About the WISC IV: Who Are the Gifted
Using the New WISC-IV?
Linda Kreger Silverman, Ph.D.
Barbara (“Bobbie”) Gilman. M.S.
R. Frank Falk, Ph.D.
Gifted Development Center
Each generation of IQ tests by the various test publishers is eventually revised
and renormed, with a test possibly being completely reformulated. We are in the
transition phase now, using a whole new series of tests and finding what works
and doesn’t work, or which portions to utilize to satisfy various needs. As
always, the tests represent both improvements and losses for the gifted. We have
seen some extension of test ceilings, which benefits the gifted, and increased
emphasis on processing skills, which does not.
Wechsler tests continue to be good initial IQ tests for the gifted. Although
they rarely yield scores above the 140s, they offer good diagnostic information,
and indications of ability beyond their limits. The Wechsler Intelligence Scale
for Children-Fourth Edition (WISC-IV), released in August of 2003, replaces the
WISC-III. School districts usually have one year, according to American
Psychological Association (APA) standards, to begin using a newer version of an
IQ test. Therefore, most school districts that employ Wechsler tests should have
begun using the new edition this fall.
Compared to the WISC-III, the WISC-IV is a
substantial reformulation. While the highest IQ score possible is still 160, the
WISC-IV does offer additional harder questions at the upper ends of a number of
subtests. The Verbal IQ and Performance IQ scores of its predecessors have been
eliminated. The 10 required subtests yield a Full Scale IQ score and four
Composite scores: Verbal Comprehension, Perceptual Reasoning, Working Memory and
Processing Speed. The Verbal Comprehension and Perceptual Reasoning Composites
are very good indicators of giftedness. They do an admirable job of assessing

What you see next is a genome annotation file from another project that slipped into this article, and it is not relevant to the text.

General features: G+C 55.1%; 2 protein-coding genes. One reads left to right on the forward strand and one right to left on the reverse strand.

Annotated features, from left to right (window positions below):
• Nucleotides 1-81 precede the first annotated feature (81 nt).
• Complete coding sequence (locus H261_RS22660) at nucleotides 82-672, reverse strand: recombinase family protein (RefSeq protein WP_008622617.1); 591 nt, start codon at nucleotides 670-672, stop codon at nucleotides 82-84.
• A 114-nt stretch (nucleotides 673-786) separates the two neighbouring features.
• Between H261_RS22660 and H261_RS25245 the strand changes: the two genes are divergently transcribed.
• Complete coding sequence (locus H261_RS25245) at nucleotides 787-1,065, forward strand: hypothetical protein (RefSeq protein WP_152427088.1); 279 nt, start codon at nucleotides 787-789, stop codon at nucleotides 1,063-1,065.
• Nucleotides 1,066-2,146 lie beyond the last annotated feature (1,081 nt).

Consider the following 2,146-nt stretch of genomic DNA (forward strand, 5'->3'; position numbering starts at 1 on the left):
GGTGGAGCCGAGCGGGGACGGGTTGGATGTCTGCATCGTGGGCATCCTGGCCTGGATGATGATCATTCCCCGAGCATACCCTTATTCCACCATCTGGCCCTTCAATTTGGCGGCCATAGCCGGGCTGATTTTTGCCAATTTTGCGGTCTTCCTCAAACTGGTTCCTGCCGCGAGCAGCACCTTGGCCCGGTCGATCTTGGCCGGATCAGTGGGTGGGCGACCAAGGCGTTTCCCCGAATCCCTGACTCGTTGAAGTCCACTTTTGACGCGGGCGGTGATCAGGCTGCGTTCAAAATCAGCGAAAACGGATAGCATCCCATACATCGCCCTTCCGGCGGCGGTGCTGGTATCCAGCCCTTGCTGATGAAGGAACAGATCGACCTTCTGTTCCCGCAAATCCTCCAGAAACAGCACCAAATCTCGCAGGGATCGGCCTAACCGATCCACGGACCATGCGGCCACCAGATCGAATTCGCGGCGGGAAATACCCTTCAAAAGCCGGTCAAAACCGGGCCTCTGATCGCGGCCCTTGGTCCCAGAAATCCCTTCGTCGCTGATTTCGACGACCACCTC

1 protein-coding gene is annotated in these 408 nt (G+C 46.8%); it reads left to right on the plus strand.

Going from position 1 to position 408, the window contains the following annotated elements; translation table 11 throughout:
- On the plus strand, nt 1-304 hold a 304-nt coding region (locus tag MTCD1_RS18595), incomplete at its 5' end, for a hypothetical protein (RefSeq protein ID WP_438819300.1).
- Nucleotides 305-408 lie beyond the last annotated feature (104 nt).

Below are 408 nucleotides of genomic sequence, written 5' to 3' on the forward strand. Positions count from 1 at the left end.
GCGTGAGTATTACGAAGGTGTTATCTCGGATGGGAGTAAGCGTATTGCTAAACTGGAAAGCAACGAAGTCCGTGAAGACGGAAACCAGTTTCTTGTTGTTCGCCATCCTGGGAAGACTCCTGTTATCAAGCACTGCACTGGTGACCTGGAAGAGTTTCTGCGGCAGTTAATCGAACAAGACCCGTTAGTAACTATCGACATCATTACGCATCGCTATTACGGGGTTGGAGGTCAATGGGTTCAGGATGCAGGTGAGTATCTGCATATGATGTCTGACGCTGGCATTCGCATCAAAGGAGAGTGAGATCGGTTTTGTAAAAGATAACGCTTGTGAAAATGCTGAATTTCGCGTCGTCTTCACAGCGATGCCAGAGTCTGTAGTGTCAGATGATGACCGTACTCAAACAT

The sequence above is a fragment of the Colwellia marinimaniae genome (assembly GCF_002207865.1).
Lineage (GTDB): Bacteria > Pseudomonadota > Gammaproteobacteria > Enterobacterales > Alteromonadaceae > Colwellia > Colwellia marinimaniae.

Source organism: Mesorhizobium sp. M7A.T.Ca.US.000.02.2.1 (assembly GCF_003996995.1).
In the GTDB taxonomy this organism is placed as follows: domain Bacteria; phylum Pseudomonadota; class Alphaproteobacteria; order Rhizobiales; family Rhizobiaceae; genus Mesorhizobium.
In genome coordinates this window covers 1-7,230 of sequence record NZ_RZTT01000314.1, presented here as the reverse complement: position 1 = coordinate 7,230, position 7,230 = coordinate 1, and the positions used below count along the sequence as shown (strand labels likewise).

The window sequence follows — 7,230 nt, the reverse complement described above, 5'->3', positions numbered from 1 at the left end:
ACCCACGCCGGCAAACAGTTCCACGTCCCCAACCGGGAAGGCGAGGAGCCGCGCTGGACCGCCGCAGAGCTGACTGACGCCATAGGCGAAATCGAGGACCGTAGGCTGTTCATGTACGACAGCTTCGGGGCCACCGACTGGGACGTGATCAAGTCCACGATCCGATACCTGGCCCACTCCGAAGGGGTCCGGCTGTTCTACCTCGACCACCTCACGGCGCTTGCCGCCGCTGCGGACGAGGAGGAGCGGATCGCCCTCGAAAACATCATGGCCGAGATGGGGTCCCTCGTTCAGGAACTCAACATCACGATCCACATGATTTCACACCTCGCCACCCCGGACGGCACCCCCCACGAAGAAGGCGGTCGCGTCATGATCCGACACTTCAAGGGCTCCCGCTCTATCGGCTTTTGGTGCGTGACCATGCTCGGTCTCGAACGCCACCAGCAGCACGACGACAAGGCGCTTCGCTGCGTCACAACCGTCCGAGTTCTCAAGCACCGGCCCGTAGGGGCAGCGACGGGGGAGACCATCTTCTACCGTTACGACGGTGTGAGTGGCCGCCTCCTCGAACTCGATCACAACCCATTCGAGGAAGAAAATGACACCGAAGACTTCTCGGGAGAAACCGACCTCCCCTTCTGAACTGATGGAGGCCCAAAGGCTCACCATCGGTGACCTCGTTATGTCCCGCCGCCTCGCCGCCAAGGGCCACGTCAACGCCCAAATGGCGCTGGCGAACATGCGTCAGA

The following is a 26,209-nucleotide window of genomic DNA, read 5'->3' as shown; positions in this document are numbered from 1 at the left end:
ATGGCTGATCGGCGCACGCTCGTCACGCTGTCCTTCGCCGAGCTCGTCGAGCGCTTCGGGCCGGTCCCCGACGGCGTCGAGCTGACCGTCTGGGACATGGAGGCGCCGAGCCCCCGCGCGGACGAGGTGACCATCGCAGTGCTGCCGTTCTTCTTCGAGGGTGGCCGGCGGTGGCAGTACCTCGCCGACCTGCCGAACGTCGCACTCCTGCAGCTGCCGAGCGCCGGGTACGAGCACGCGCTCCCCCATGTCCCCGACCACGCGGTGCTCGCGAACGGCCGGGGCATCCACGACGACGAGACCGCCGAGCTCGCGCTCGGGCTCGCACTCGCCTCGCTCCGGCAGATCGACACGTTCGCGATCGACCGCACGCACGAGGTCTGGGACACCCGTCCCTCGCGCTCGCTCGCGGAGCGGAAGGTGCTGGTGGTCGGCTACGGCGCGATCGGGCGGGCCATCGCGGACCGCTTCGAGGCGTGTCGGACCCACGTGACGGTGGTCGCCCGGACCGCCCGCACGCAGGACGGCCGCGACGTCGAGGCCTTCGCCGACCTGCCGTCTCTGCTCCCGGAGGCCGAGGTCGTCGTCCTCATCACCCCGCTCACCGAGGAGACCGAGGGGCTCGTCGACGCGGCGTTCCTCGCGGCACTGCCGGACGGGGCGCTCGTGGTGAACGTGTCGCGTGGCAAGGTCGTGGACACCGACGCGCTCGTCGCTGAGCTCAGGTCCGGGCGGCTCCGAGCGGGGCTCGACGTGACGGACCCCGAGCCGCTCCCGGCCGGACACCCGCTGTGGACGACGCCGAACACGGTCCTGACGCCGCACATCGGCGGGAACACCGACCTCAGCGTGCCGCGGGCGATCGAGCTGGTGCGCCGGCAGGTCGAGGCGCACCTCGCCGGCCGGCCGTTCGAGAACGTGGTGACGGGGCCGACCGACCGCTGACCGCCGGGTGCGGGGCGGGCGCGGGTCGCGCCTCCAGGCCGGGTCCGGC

verbal abstract reasoning and provide very useful tests of visual reasoning with
less timing emphasis. Working Memory and Processing Speed are less correlated
with giftedness. The five supplementary tests add flexibility; two substitutions
are allowed in different composite areas in deriving Full Scale IQ scores. The
Dumont-Willis Indices (http://alpha.fdu.edu/psychology/) offer another approach
to evaluating WISC-IV scores besides the Full Scale IQ when Verbal Comprehension
and Perceptual Reasoning Composite scores are higher than Working Memory and
Processing Speed (the WISC-IV Technical Manual suggests this will usually be the
case). The Dumont-Willis Index-1 (DWI-1) score can be computed for the
combination of Verbal Comprehension and Perceptual Reasoning, while a DWI-2
score can be computed for the combination of Working Memory and Processing
Speed. These computations, based on the Tellegen and Briggs formula, could be
helpful to schools. The DWI-1 score would be an excellent identifier of gifted
children for school programs, and only six subtests of the WISC-IV are needed to
The WISC-IV is yielding many gifted-level
scores at the Gifted Development Center. However, some of the Full Scale IQ
scores are excessively lowered by Working Memory and Processing Speed scores. As
intelligence is primarily abstract reasoning ability, emphasizing short-term
auditory memory and processing speed on paper-and-pencil tests is less helpful.
Two Working Memory subtests (only one was required on the WISC-III) and two
Processing Speed subtests (only one was required on the WISC-III) place more
weight on these processing skills in the Full Scale IQ score. This is
unfortunate for gifted children and confounds the Full Scale IQ Score (FSIQ) as
a gifted identifier.
In the normative sample for the WISC-IV, the gifted group (which had scored at
least 130 previously) earned a Full Scale IQ score of 123.5 on the WISC-IV.
Comprehension score was 124.7 and Perceptual Reasoning score was 120.4. However,
in line with our experience, their Working Memory averaged only 112.5 and their
Processing Speed was 110.6 (WISC-IV Technical Manual, p. 77).
The Increased Emphasis on Processing Skills
Perhaps the inclusion of more processing
skills measures is appropriate for lower functioning children. If the child's
processing speed on paper-and-pencil tasks is so slow that he or she cannot
complete work in a reasonable amount of time in the classroom, processing speed
may be such a limiting factor that it should be included in IQ scores.
Likewise, if short-term auditory memory is so poor that the teacher's
instructions can't be retained at all, this is a significant problem. However,
gifted children rarely perform extremely poorly in these areas on an absolute
scale. It makes much more sense to identify them as gifted based on assessments
emphasizing reasoning, provide them gifted learning experiences, and then add
any accommodations based on relative weaknesses to the gifted accommodations.
A Full Scale IQ score that averages gifted
reasoning and average processing skills fails to identify either the giftedness
or the relative weaknesses. Test authors have
wrongly assumed that gifted children are fast processors. Some are very quick;